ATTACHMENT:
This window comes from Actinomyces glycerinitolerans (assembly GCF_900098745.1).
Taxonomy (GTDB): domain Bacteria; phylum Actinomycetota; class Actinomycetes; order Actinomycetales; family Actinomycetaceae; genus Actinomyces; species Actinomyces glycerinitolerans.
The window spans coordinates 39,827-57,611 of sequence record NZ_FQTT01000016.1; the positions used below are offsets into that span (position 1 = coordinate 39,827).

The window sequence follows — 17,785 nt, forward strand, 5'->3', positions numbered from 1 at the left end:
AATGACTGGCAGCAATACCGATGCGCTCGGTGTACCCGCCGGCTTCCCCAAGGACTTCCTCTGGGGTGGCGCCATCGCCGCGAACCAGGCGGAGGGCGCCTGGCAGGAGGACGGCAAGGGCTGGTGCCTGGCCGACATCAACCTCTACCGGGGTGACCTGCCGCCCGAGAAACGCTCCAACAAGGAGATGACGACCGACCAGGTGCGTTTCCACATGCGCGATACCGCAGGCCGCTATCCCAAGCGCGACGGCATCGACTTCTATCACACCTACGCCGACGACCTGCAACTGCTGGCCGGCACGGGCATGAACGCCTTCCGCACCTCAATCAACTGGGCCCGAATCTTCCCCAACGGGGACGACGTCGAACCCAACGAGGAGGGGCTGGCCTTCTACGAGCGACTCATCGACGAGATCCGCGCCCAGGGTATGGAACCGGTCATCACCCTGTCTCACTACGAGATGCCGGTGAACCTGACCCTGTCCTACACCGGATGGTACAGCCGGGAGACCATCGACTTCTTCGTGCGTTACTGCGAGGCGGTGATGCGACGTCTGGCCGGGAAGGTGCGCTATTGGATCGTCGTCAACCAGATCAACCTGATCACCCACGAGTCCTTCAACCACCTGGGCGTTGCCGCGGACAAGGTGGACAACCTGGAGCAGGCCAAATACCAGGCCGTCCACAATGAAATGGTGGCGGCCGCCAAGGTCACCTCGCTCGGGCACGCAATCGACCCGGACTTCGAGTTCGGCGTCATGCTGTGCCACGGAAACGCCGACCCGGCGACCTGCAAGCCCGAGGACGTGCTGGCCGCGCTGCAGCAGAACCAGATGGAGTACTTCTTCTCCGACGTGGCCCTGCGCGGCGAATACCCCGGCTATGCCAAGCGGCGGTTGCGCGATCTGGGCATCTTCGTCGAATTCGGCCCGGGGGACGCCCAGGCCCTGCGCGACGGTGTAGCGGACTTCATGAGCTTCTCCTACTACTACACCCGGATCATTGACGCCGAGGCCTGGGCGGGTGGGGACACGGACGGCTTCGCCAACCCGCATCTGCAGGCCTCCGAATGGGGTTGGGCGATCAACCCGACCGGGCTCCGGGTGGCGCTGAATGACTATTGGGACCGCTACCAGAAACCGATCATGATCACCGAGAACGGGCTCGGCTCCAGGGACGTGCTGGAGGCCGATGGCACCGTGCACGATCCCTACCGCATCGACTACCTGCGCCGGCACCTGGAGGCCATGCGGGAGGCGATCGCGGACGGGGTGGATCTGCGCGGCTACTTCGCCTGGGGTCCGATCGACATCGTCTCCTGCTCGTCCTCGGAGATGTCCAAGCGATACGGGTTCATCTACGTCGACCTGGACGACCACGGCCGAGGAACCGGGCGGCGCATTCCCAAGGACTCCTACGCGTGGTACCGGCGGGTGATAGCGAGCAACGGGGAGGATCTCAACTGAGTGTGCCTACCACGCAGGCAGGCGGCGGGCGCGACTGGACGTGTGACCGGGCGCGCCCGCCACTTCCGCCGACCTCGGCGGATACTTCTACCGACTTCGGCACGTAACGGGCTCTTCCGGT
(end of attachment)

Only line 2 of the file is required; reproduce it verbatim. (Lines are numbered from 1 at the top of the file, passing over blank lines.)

Taxonomy (GTDB): domain Bacteria; phylum Actinomycetota; class Actinomycetes; order Actinomycetales; family Actinomycetaceae; genus Actinomyces; species Actinomyces glycerinitolerans.